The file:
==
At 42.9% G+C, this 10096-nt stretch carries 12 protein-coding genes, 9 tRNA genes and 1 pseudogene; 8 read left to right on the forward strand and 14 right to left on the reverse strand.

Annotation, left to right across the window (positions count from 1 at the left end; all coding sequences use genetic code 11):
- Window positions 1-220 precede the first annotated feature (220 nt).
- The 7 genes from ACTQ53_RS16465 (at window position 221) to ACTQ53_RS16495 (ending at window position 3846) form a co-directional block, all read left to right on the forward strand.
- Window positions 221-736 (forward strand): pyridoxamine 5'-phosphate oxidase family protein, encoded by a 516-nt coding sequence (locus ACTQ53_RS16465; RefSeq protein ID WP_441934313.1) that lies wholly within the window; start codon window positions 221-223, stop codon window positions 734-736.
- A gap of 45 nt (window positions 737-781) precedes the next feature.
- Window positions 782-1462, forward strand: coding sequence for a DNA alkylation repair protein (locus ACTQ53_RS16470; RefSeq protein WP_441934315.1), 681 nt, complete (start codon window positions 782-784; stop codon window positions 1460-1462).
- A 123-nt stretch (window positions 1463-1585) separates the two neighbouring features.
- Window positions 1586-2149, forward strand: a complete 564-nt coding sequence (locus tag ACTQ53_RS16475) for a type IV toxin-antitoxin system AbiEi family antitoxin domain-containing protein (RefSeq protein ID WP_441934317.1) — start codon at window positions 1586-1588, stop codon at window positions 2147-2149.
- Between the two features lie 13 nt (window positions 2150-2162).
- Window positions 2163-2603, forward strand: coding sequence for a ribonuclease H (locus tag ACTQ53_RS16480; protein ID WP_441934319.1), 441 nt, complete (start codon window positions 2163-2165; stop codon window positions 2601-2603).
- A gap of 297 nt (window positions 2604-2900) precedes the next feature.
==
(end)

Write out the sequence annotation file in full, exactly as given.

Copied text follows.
At 42.9% G+C, this 10096-nt stretch carries 12 protein-coding genes, 9 tRNA genes and 1 pseudogene; 8 read left to right on the forward strand and 14 right to left on the reverse strand.

Annotation, left to right across the window (positions count from 1 at the left end; all coding sequences use genetic code 11):
- Window positions 1-220 precede the first annotated feature (220 nt).
- The 7 genes from ACTQ53_RS16465 (at window position 221) to ACTQ53_RS16495 (ending at window position 3846) form a co-directional block, all read left to right on the forward strand.
- Window positions 221-736 (forward strand): pyridoxamine 5'-phosphate oxidase family protein, encoded by a 516-nt coding sequence (locus ACTQ53_RS16465; RefSeq protein ID WP_441934313.1) that lies wholly within the window; start codon window positions 221-223, stop codon window positions 734-736.
- A gap of 45 nt (window positions 737-781) precedes the next feature.
- Window positions 782-1462, forward strand: coding sequence for a DNA alkylation repair protein (locus ACTQ53_RS16470; RefSeq protein WP_441934315.1), 681 nt, complete (start codon window positions 782-784; stop codon window positions 1460-1462).
- A 123-nt stretch (window positions 1463-1585) separates the two neighbouring features.
- Window positions 1586-2149, forward strand: a complete 564-nt coding sequence (locus tag ACTQ53_RS16475) for a type IV toxin-antitoxin system AbiEi family antitoxin domain-containing protein (RefSeq protein ID WP_441934317.1) — start codon at window positions 1586-1588, stop codon at window positions 2147-2149.
- Between the two features lie 13 nt (window positions 2150-2162).
- Window positions 2163-2603, forward strand: coding sequence for a ribonuclease H (locus tag ACTQ53_RS16480; protein ID WP_441934319.1), 441 nt, complete (start codon window positions 2163-2165; stop codon window positions 2601-2603).
- A gap of 297 nt (window positions 2604-2900) precedes the next feature.